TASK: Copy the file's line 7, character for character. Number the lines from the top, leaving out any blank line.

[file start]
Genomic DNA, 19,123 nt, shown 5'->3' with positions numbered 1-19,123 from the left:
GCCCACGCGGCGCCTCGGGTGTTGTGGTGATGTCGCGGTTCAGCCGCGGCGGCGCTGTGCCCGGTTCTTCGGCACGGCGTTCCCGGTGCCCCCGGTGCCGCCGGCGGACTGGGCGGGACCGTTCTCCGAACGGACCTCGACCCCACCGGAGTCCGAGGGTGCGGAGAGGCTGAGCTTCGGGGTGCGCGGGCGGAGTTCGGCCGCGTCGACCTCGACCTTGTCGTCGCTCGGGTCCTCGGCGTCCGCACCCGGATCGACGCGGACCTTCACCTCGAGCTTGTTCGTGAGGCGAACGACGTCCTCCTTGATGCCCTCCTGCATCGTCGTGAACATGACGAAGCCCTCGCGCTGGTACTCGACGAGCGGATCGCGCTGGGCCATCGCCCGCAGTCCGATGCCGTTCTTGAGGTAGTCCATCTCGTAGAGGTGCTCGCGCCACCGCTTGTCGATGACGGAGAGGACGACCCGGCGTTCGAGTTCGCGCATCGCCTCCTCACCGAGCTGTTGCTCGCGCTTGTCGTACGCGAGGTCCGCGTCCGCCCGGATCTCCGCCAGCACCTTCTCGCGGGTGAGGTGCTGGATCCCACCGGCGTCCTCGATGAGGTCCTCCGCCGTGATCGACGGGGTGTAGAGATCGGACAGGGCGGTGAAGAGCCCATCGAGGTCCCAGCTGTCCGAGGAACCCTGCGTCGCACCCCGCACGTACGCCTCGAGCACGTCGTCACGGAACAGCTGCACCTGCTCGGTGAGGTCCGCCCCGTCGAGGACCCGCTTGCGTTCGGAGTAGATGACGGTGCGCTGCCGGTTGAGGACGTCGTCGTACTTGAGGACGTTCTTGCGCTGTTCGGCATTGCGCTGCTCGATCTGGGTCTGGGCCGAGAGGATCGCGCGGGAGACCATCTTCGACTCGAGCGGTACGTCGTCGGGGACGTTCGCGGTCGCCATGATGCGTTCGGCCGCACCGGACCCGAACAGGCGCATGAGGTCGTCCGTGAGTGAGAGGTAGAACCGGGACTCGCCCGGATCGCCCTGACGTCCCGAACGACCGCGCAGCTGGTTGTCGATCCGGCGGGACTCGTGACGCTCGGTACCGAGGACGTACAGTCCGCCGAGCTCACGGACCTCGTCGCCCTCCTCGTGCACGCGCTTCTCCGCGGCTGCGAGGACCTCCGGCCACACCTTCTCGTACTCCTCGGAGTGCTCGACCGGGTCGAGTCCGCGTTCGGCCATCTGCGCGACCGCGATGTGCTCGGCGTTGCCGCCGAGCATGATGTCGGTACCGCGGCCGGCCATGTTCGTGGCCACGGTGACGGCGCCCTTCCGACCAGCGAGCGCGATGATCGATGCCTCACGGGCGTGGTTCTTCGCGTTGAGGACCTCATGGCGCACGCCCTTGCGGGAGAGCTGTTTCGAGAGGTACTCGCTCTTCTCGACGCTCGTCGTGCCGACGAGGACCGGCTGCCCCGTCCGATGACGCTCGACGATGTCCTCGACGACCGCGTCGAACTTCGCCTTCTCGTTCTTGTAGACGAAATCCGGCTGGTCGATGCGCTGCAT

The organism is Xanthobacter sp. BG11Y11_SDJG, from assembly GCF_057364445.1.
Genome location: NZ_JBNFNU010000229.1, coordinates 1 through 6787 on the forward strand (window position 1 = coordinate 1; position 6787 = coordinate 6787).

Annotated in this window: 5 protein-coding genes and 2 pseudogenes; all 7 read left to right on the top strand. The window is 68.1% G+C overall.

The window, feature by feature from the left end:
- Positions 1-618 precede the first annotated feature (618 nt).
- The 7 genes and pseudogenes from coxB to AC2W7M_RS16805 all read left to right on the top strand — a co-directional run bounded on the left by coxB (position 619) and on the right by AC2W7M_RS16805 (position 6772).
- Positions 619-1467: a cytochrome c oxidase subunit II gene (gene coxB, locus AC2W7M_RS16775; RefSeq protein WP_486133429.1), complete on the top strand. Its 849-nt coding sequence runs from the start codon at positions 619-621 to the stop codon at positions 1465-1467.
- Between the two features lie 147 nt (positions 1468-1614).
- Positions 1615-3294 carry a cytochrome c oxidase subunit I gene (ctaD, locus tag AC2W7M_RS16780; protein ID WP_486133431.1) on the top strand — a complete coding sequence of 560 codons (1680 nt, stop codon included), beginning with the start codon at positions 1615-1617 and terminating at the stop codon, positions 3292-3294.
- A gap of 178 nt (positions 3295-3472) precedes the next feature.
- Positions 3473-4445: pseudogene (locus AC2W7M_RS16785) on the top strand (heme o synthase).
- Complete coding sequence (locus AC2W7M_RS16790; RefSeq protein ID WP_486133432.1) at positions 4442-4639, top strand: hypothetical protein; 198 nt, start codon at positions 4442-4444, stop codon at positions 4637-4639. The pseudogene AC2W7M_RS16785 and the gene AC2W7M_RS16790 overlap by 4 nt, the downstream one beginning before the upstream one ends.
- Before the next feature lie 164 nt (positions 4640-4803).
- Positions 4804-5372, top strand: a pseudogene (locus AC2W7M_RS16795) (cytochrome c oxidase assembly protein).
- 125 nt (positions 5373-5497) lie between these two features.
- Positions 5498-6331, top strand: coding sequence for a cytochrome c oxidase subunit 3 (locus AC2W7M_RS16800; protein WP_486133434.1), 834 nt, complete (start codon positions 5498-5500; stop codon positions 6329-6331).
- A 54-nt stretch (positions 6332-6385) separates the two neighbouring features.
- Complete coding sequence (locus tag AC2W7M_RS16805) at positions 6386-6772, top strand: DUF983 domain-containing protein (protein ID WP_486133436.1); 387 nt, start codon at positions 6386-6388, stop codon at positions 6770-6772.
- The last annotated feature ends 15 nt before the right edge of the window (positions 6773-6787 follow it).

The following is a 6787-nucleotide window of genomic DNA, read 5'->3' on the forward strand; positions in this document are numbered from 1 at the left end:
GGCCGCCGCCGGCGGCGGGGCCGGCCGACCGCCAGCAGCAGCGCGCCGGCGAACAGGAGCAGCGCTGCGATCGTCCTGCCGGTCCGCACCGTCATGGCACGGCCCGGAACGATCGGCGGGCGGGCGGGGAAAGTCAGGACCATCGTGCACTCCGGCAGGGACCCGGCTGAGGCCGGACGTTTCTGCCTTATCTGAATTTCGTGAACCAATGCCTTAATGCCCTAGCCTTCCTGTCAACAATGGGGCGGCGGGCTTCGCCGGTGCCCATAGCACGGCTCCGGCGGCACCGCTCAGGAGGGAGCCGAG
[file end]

- Positions 1-618 precede the first annotated feature (618 nt).